The contents of an ampoule, prepared as in Example 7, are dissolved in sterile, pyrogen-free 5% w/v dextrose solution to give a solution containing from 1 to 5 μg./ml. of polypeptide in 5% w/v dextrose solution. This solution is suitable for administration by infusion.
If a solution suitable for injection is required, the contents of an ampoule are dissolved in sterile, pyrogenfree 5% w/v dextrose solution to give a solution containing 5-50 μg./ml. of polypeptide
Alternatively, the 5% w/v dextrose solution may be replaced by isotonic saline.
The polypeptide of the invention has been studied by the methods used to determine the structure of polypeptides, and the following structure has been found: ##STR1##
|Citing Patent||Filing date||Publication date||Applicant||Title|
|US4764593 *||May 7, 1985||Aug 16, 1988||Amgen Inc.||Manufacture and expression of genes for urogastrone and polypeptide analogs thereof|
|US4820690 *||Jul 2, 1987||Apr 11, 1989||G. D. Searle & Co.||Duodenal and gastric ulcer treatment with oral urogastrone|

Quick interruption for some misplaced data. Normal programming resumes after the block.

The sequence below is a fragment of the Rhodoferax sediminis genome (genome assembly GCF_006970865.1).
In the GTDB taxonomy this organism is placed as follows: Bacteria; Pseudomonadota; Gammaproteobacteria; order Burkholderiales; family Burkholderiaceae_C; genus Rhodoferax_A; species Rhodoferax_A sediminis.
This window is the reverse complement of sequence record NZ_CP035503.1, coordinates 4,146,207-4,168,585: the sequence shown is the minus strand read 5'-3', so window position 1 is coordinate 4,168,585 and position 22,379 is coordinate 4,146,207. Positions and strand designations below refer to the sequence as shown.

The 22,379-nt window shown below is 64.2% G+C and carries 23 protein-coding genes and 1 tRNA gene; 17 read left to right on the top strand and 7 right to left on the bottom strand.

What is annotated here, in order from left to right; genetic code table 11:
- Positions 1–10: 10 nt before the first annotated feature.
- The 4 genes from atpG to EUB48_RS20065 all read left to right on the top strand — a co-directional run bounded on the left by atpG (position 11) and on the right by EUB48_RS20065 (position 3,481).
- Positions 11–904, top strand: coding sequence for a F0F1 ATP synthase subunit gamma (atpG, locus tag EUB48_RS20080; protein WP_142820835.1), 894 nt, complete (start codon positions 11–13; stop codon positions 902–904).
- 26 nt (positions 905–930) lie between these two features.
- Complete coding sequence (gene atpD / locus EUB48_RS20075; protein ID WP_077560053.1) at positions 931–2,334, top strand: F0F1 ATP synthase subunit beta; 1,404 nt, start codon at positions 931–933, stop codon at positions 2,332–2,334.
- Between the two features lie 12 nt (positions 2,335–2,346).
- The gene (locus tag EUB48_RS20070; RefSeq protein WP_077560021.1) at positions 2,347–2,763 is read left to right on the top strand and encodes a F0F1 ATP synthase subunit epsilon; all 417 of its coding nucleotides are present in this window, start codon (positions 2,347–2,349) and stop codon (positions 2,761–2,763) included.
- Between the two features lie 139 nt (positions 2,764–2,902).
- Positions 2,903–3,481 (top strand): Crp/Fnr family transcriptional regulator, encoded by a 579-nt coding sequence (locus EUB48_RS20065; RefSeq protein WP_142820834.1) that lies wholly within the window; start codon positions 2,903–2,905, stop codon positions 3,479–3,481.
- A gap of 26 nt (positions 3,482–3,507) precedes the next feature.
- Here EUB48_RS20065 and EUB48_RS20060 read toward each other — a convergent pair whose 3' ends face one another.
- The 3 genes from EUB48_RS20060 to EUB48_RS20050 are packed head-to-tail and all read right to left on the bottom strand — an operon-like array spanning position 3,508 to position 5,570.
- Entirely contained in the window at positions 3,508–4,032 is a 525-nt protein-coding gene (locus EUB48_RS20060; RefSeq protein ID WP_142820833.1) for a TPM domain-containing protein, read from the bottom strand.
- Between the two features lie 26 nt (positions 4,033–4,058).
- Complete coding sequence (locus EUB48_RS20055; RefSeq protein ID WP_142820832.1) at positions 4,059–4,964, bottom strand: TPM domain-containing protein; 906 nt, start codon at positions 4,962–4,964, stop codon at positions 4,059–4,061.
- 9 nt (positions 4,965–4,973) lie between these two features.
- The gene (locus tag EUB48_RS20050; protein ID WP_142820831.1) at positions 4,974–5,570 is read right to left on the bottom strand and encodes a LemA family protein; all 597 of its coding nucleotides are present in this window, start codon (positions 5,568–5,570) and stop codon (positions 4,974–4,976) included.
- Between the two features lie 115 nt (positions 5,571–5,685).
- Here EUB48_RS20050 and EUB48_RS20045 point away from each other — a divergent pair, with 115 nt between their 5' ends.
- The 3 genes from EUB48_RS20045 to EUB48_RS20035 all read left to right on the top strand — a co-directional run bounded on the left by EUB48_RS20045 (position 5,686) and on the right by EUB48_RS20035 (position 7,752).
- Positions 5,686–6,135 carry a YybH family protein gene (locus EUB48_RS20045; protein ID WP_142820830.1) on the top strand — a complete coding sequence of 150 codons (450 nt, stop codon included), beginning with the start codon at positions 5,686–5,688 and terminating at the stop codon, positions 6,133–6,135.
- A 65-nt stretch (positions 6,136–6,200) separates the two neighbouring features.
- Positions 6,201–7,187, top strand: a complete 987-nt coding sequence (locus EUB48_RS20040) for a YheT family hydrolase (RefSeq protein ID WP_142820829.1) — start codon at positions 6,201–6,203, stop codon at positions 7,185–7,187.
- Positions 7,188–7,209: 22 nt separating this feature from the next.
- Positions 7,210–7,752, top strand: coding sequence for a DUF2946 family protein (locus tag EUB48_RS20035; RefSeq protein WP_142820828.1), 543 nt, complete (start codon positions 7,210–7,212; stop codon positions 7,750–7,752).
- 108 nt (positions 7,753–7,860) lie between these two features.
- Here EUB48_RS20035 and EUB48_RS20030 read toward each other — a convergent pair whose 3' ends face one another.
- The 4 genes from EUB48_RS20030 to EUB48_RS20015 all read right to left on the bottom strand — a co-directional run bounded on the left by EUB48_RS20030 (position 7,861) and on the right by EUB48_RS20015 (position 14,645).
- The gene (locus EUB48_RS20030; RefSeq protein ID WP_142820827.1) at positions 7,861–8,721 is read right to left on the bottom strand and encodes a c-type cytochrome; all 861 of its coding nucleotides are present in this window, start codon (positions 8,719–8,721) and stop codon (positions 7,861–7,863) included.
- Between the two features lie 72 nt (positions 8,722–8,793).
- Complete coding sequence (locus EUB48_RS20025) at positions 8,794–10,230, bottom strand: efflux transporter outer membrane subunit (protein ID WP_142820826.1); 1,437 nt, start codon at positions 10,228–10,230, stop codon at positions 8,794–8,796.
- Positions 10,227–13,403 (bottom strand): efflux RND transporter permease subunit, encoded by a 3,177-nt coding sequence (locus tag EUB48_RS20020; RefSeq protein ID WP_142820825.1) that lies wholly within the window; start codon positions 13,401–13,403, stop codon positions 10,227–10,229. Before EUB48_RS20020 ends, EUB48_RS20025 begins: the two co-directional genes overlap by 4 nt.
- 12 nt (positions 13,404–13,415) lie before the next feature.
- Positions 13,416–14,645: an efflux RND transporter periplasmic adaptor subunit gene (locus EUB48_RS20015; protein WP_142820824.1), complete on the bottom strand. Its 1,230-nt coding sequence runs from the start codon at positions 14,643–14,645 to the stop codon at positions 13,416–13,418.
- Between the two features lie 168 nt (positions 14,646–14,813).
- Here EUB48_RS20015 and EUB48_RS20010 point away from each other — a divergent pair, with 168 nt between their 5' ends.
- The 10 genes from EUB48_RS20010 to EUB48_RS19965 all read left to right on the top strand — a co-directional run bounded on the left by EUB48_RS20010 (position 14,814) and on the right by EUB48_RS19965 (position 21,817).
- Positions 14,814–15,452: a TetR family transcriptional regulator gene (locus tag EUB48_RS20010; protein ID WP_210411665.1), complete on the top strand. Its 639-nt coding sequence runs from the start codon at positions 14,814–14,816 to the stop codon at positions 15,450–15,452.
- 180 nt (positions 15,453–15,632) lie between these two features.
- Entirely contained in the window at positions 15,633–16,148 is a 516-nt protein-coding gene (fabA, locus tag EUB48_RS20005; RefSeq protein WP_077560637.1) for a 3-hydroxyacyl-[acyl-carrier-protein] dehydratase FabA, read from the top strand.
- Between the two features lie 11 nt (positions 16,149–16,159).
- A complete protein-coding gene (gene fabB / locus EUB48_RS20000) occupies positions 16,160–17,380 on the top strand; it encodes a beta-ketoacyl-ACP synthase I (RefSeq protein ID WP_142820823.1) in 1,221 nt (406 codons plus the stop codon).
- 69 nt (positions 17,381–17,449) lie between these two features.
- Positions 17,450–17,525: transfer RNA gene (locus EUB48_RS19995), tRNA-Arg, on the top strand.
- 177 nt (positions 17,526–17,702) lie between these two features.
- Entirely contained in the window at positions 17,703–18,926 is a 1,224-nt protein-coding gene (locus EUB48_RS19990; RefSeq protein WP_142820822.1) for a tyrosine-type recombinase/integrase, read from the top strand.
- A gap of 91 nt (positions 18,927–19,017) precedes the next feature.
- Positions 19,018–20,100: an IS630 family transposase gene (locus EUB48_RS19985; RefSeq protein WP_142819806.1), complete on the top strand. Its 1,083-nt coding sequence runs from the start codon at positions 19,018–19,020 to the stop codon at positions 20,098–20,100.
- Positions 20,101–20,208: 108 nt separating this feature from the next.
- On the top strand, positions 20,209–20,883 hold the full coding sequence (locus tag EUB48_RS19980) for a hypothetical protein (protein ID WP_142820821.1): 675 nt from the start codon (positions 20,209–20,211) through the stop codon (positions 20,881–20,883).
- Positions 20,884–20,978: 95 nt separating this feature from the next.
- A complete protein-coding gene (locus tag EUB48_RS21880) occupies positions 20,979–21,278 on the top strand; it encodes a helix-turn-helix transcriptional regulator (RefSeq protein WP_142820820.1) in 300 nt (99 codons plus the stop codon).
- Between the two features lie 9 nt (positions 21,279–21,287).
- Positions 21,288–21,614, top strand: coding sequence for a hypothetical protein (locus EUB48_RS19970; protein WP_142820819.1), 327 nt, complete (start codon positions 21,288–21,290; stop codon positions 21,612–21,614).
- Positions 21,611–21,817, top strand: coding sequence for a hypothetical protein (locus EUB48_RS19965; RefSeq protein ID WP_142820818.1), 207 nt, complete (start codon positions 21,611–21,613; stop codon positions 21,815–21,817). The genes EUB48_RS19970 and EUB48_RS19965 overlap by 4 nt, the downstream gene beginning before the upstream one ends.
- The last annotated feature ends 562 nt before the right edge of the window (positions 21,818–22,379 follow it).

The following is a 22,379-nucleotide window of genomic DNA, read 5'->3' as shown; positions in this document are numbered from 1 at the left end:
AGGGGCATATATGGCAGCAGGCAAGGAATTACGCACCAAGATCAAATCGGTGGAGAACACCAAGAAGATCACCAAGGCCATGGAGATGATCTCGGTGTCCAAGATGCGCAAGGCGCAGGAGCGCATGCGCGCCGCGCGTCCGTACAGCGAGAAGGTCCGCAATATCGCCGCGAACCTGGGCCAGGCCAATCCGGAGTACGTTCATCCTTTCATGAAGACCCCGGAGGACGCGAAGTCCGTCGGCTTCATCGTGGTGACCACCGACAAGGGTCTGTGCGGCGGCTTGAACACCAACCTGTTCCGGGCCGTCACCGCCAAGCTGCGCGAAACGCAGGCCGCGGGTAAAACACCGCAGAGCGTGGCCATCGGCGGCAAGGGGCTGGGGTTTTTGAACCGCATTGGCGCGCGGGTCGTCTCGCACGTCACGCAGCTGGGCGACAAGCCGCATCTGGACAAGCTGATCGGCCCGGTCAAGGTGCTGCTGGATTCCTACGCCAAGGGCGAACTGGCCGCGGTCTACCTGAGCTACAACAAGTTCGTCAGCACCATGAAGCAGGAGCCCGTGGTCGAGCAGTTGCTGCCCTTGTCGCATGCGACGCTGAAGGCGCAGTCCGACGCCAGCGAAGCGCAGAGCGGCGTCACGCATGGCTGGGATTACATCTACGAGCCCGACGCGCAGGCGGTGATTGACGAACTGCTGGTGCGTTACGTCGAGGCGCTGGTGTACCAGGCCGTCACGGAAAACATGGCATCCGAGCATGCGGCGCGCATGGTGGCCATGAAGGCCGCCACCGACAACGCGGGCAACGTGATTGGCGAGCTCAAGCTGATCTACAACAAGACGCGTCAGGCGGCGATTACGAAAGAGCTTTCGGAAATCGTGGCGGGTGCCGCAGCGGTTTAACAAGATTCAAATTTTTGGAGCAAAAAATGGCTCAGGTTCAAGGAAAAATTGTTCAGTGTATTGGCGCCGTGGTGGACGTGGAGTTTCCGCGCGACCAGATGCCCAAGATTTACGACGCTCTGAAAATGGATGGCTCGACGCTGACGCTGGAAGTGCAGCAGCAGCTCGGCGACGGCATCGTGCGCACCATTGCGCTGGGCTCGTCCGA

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|US20080028834 *||Jul 6, 2005||Feb 7, 2008||Lieven Gevers||High Throughput Screening for Rapid Development of Membranes and Membrane Processes|
|WO1991018999A1 *||May 17, 1991||Dec 12, 1991||Robert H Levin||Yeast-derived epidermal growth factor/urogastrone-like products|
|WO1993014783A1 *||Jan 27, 1993||Aug 5, 1993||Indu Parikh||Growth factor compositions, preparation and use|
|U.S. Classification||514/13.2, 435/68.1, 930/10, 435/212, 530/324, 514/21.3, 930/120, 930/DIG.821, 435/223|
|International Classification||A61K31/785, C07K14/575, A61K38/00, C07K1/113, A61P1/00, C07K14/00, C07K14/485, C07K1/00, C12P1/00, C12P21/00|
|Cooperative Classification||C07K14/485, Y10S930/12, A61K38/00|